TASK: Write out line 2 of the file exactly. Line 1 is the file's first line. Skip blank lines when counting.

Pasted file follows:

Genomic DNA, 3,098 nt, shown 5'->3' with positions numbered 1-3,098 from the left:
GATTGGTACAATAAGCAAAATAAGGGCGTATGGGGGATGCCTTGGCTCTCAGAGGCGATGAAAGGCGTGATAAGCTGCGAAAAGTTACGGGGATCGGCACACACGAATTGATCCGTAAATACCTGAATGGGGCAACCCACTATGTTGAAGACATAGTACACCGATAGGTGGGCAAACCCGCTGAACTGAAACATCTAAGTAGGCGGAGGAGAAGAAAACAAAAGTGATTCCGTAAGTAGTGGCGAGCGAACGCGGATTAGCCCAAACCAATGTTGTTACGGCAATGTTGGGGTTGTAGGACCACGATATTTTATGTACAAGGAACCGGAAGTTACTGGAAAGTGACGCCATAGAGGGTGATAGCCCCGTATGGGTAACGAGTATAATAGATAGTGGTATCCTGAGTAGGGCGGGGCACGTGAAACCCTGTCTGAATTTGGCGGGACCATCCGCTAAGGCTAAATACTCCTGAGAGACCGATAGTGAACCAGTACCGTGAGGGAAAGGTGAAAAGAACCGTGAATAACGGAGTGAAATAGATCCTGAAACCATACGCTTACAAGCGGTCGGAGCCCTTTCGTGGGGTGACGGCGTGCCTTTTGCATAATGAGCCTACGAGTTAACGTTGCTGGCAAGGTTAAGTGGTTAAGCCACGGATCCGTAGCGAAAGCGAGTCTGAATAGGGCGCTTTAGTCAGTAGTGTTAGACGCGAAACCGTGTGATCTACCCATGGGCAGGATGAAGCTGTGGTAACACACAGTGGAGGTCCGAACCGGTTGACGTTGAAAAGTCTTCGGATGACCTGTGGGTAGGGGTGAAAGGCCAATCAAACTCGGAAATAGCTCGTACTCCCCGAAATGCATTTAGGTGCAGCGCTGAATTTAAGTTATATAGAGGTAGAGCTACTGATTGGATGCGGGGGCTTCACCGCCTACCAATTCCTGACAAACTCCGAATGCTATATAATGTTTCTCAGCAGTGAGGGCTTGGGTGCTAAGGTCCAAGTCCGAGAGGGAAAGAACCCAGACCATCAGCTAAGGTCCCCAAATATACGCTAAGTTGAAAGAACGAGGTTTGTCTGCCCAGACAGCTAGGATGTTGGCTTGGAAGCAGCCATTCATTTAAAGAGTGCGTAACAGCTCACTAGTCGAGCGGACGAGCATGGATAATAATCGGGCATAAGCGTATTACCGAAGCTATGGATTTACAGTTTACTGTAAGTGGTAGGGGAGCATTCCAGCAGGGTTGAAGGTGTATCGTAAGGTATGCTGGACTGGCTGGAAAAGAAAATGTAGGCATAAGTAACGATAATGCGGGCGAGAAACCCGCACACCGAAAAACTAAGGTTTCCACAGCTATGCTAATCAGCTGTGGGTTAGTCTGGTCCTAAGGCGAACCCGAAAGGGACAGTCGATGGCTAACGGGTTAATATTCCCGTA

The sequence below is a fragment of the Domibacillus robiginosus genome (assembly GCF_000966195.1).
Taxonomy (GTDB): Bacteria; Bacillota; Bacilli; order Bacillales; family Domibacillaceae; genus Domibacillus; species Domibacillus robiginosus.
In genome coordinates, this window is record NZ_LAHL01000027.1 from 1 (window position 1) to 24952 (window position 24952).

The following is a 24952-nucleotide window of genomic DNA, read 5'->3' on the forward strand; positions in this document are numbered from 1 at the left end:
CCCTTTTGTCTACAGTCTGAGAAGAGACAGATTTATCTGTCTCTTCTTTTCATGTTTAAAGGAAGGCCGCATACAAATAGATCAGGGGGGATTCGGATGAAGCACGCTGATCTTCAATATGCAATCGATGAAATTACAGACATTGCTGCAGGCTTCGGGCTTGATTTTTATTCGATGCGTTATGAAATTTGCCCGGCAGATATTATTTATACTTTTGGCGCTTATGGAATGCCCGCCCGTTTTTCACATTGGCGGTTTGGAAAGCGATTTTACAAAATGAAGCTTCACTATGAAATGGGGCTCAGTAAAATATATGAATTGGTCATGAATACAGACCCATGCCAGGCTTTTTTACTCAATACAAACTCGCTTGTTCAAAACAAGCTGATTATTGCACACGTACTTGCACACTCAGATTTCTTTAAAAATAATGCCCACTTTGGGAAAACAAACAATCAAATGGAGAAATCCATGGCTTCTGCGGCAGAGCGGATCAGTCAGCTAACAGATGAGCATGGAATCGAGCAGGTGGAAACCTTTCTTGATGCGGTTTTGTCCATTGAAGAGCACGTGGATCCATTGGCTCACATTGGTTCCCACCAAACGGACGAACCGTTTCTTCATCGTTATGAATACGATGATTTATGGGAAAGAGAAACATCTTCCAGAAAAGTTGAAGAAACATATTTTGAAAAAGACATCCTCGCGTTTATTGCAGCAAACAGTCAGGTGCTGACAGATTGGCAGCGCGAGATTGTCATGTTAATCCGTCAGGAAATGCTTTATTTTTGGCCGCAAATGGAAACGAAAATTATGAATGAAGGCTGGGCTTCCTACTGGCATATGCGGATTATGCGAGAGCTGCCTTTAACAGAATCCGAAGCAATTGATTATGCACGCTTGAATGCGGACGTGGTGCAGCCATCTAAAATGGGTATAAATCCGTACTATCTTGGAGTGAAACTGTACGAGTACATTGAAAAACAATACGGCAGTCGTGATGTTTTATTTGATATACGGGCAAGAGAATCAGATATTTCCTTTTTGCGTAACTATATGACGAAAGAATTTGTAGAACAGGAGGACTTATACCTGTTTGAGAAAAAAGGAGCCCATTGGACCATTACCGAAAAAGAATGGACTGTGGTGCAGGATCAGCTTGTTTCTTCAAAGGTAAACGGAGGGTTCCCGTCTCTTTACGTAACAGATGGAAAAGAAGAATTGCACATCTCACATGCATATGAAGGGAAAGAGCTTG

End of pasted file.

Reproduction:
GATTGGTACAATAAGCAAAATAAGGGCGTATGGGGGATGCCTTGGCTCTCAGAGGCGATGAAAGGCGTGATAAGCTGCGAAAAGTTACGGGGATCGGCACACACGAATTGATCCGTAAATACCTGAATGGGGCAACCCACTATGTTGAAGACATAGTACACCGATAGGTGGGCAAACCCGCTGAACTGAAACATCTAAGTAGGCGGAGGAGAAGAAAACAAAAGTGATTCCGTAAGTAGTGGCGAGCGAACGCGGATTAGCCCAAACCAATGTTGTTACGGCAATGTTGGGGTTGTAGGACCACGATATTTTATGTACAAGGAACCGGAAGTTACTGGAAAGTGACGCCATAGAGGGTGATAGCCCCGTATGGGTAACGAGTATAATAGATAGTGGTATCCTGAGTAGGGCGGGGCACGTGAAACCCTGTCTGAATTTGGCGGGACCATCCGCTAAGGCTAAATACTCCTGAGAGACCGATAGTGAACCAGTACCGTGAGGGAAAGGTGAAAAGAACCGTGAATAACGGAGTGAAATAGATCCTGAAACCATACGCTTACAAGCGGTCGGAGCCCTTTCGTGGGGTGACGGCGTGCCTTTTGCATAATGAGCCTACGAGTTAACGTTGCTGGCAAGGTTAAGTGGTTAAGCCACGGATCCGTAGCGAAAGCGAGTCTGAATAGGGCGCTTTAGTCAGTAGTGTTAGACGCGAAACCGTGTGATCTACCCATGGGCAGGATGAAGCTGTGGTAACACACAGTGGAGGTCCGAACCGGTTGACGTTGAAAAGTCTTCGGATGACCTGTGGGTAGGGGTGAAAGGCCAATCAAACTCGGAAATAGCTCGTACTCCCCGAAATGCATTTAGGTGCAGCGCTGAATTTAAGTTATATAGAGGTAGAGCTACTGATTGGATGCGGGGGCTTCACCGCCTACCAATTCCTGACAAACTCCGAATGCTATATAATGTTTCTCAGCAGTGAGGGCTTGGGTGCTAAGGTCCAAGTCCGAGAGGGAAAGAACCCAGACCATCAGCTAAGGTCCCCAAATATACGCTAAGTTGAAAGAACGAGGTTTGTCTGCCCAGACAGCTAGGATGTTGGCTTGGAAGCAGCCATTCATTTAAAGAGTGCGTAACAGCTCACTAGTCGAGCGGACGAGCATGGATAATAATCGGGCATAAGCGTATTACCGAAGCTATGGATTTACAGTTTACTGTAAGTGGTAGGGGAGCATTCCAGCAGGGTTGAAGGTGTATCGTAAGGTATGCTGGACTGGCTGGAAAAGAAAATGTAGGCATAAGTAACGATAATGCGGGCGAGAAACCCGCACACCGAAAAACTAAGGTTTCCACAGCTATGCTAATCAGCTGTGGGTTAGTCTGGTCCTAAGGCGAACCCGAAAGGGACAGTCGATGGCTAACGGGTTAATATTCCCGTA